Even with as many years as I've watched anime, I usually refer to this series as "Ah My Goddess-on-something" just for fun, because that's exactly how it presents itself. Considering I'm of the generation where the first series to relate to anything Ah My Goddess was the OVA series, I came into this not expecting much, but what I didn't quite expect was the format and short nature of the episodes.
Goddesses Belldandy, Urd, and Skuld are in SD (read: super-deformed) form in a series of abbreviated, one-shot episodes which chronicle their adventures with friend, Gan-chan, a rat that seems to have an oafish demeanor. You get the idea it's supposed to be centered in situational, simple humor, particularly focusing on some subtle Japanese jokes that I actually understood and found myself smiling at. Yet, as far as parodies go...this one doesn't really have much substance to it. Neither does it hold up in overall story format. The humor itself might be too juvenile to appeal to a more seasoned anime viewer, and to those who are new to the series, might just think this were a kids show. Perhaps that's the main issue of what this series failed to do...establish its target audience.
Honestly, I'd give this series credit because it does introduce the characters in a more humorous light, even making fun of some of the character flaws that the girls had in the original OVA series (note that this was created well before the TV installments), but if you're looking for anything made of substance, this will probably not be your cup of tea. There are a dearth of linear stories here, but most are so short, you don't really miss them, so it's a give and take as to what you can pull out of this series.
My advice, if you're looking for a story, stay far, far away from Adventures of Mini-Goddess. If you're just looking for a quick watch with some random craziness, I'd still be hesitant before you try this. I would venture to say you'd have to be a pretty avid Ah My Goddess fan to really enjoy this...or else know about Japanese humor to catch the references made throughout the series.
I'm usually not one to say that animation is bad in any series, but here, I would say it does show its respective age in the rudimentary character designs and subsequent cel production. Granted, I don't think this is supposed to be the cream of the crop from an animation standard regardless. The SD character designs are one indication of that, but at the same time, I'm taking into perspective this is a series that's intentionally drawn the way it is for a reason. At the very least, the coloring is well done for the most part and the character designs are consistent. This is not Pugyuru, which has a method behind the rudimentry character design to ellicit humor. I suppose with this, the only measure meant by the animation to do this is shrinking the characters down to mini sizes and having them go on "big" adventures in contrast. Consistent, not badly noted, but just doesn't really stand out.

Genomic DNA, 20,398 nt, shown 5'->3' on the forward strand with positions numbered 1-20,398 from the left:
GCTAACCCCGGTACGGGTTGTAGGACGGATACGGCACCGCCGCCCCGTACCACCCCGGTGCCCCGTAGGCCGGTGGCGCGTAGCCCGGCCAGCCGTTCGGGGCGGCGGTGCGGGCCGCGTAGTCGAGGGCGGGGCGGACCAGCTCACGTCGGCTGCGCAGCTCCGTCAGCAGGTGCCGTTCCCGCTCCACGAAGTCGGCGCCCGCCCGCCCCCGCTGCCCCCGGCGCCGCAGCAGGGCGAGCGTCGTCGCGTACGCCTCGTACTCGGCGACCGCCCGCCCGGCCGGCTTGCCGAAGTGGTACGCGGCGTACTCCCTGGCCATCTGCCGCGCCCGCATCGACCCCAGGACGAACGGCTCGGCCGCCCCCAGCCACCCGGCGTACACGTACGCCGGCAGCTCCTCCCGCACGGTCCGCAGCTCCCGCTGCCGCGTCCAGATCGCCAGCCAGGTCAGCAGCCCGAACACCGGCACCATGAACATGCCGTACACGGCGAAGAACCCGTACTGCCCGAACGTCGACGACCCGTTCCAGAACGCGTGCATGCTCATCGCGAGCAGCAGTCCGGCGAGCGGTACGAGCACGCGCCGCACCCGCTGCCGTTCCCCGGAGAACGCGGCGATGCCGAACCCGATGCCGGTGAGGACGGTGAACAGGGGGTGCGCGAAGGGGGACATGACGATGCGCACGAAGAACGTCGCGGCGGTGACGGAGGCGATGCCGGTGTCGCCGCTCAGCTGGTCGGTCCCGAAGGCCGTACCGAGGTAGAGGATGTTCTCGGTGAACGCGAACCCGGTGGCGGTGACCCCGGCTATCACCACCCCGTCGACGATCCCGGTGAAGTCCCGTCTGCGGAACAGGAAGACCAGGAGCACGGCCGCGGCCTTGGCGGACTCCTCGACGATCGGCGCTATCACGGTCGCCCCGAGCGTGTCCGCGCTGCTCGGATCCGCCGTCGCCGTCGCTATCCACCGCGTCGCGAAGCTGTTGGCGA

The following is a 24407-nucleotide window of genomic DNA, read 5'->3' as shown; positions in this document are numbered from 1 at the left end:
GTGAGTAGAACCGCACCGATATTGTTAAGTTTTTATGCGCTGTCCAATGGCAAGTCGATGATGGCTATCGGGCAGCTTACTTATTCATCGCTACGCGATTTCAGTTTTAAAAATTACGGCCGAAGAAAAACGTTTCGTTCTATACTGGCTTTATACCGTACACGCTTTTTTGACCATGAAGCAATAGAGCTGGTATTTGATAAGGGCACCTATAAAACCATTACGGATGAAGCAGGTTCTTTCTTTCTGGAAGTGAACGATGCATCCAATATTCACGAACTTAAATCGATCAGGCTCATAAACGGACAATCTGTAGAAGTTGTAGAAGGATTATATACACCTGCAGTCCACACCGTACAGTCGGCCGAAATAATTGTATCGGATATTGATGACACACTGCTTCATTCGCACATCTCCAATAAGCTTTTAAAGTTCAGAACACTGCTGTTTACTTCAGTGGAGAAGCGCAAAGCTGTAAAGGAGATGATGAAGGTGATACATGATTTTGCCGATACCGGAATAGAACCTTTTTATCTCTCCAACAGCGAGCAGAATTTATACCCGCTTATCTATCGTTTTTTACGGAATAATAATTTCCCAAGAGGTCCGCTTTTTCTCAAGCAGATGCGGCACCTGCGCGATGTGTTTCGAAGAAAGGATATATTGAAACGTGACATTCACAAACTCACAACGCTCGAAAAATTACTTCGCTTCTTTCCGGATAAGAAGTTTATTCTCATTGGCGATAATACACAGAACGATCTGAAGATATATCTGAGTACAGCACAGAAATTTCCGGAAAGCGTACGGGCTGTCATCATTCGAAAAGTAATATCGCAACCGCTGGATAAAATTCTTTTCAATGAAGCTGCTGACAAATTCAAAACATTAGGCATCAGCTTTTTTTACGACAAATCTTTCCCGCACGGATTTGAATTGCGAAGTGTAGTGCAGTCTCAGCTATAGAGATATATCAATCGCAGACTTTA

Not terrible, but largely unmemorable music is featured in the scheme of this series. I'll admit, the very first ending song of this series I liked because it was, by my own words, "cute". "Denwa wa Shite Darling" is a bit of a love song in and of itself, as is the second ending "Kiss Kiss Kiss", which is considerably more catchy and upbeat. I think in the moment they were a pleasant listen, but they aren't themes that you'll take with you. I barely remember any BGM here, though I know it was present in some of the episodes for humor's sake.
Honestly, not much character development in the scheme of this series. I think the series isn't meant to be a comprehensive one that develops the characters as much as it pokes fun at them and places them in the heart of events that perhaps someone who's young (or young at heart) could enjoy. I'm all for series that are kid-based in nature and can truly poke fun at itself in its references, but I didn't find i more than just a standard, momentary laugh in places here. It doesn't give you the fits of laughter that series like Minami-ke, Azumanga Daioh, or even Lucky Star might elicit if you watch them, it's a bit younger in humor than that, which goes into where I mentioned this series doesn't establish its target audience all that well.
Belldandy, Urd, and Skuld really aren't different from their series counterparts in overall construction, but they take on a more child-like demeanor in the scheme of their cookie cutter constructions (Belldandy-the good one, cooks and cleans, Urd, the bad one, and Skuld...just the young one).
Gan-chan actually made up the bulk of the laughs that I had from this series, primarily because I knew his voice actor and I could laugh at his over the top antics.
It's very difficult to recommend this to anyone because it's just not that memorable a watch. I think I'm likely to say either try it with caution if you're open-minded enough to give it a shot, because its short length proports that you could breeze through it in a day, but overall, it doesn't really resonate with you beyond the initial watch to make you want to see it again.
Whenever Keiichi is away, it's time for Belldandy, Skuld, and Urd to play. Follow the Adventures of the Goddesses as they shrink down and have fun with their Rat sidekick, Gan-chan. Be it battling Gan-zilla or kitchen appliance romance, the Mini-Goddesses are there to have a good time.
I tend to be a fan of slice of life, dramatic and romantic series, but my palette is open to different series of a plethora of genres. I love watching series that engage my senses and imagination, and as a writer, I always appreciate a good story with a great cast of characters. I love when people give feedback on my reviews, because it helps me see things in a different lens, so I encourage you to converse with me if you have any questions, commentary or just want to chat about a series. ^_^